Approved Documents provide guidance with respect to the requirements of building regulations. Approved Document B ("ADB") provides guidance on fire safety.

ADB 2002 

ADB 2002 stipulates that the external envelope of a building should not provide a medium for fire spread and that insulation material used in ventilated cavities in the external wall construction should be of limited combustibility. Readers of ADB 2002 are referred to the 1988 Building Research Establishment ("BRE") Report "Fire performance of external thermal insulation for walls of multi-storey buildings" ("BRE 135") for advice on the use of thermal insulation material. The ADB provided that where testing standards were referred to, if this was later revised or updated by the issuing standards body the new version should be used. Furthermore, a later edition of the ADB 2002, after 2003, provided that the BRE 135 (1988) had been replaced by the 2003 edition. Consequently, though the BRE 135 (1988) and earlier testing standards were referred to within ADB 2002, the Court held that the later versions applied. 

The BRE 135 (2003 edition)

This document updated and built upon the earlier 1988 version. One of its purposes was to update previous advice by providing a method of assessing the fire performance of particular cladding systems. BRE 135 (2003) did not identify the particular circumstances where compliance with the performance standard it introduced was mandatory. That was said to be a matter for regulators and for specifiers. The court considered the clear implication of the guidance is that, unless and until the regulators acted, it would be a decision for individual specifiers on individual projects whether or not to adopt the performance standard provided in the guidance.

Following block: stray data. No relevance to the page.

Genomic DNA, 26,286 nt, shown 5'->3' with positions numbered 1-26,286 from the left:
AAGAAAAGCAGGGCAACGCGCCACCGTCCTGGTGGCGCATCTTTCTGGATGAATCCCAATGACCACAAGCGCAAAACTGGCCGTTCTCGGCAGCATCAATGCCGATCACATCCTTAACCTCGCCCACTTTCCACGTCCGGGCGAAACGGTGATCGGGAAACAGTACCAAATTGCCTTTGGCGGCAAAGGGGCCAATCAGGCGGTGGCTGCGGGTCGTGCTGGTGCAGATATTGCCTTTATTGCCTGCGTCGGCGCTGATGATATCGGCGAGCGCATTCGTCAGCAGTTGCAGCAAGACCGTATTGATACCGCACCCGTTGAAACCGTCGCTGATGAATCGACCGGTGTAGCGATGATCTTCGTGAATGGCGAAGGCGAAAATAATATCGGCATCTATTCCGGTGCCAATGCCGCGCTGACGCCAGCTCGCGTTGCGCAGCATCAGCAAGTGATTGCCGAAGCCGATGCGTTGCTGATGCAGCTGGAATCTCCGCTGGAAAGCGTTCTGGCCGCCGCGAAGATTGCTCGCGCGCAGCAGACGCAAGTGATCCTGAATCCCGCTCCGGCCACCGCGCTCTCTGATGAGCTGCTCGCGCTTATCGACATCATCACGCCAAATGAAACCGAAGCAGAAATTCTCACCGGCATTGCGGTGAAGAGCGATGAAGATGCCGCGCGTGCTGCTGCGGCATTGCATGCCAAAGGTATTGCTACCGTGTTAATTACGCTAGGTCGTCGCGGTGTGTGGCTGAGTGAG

The 2003 version contains a section titled "fire performance design principles for external cladding systems", which states "innovative designs and variations in material selection and design can only be fully assessed by full-scale testing". The footnote to the words "full-scale testing" referred to BS 8414-1.

BBA Certificates 

The British Board of Agrément was a body established by the UK Government in 1966 and is accredited by the United Kingdom Accreditation Service to provide product conformity certification.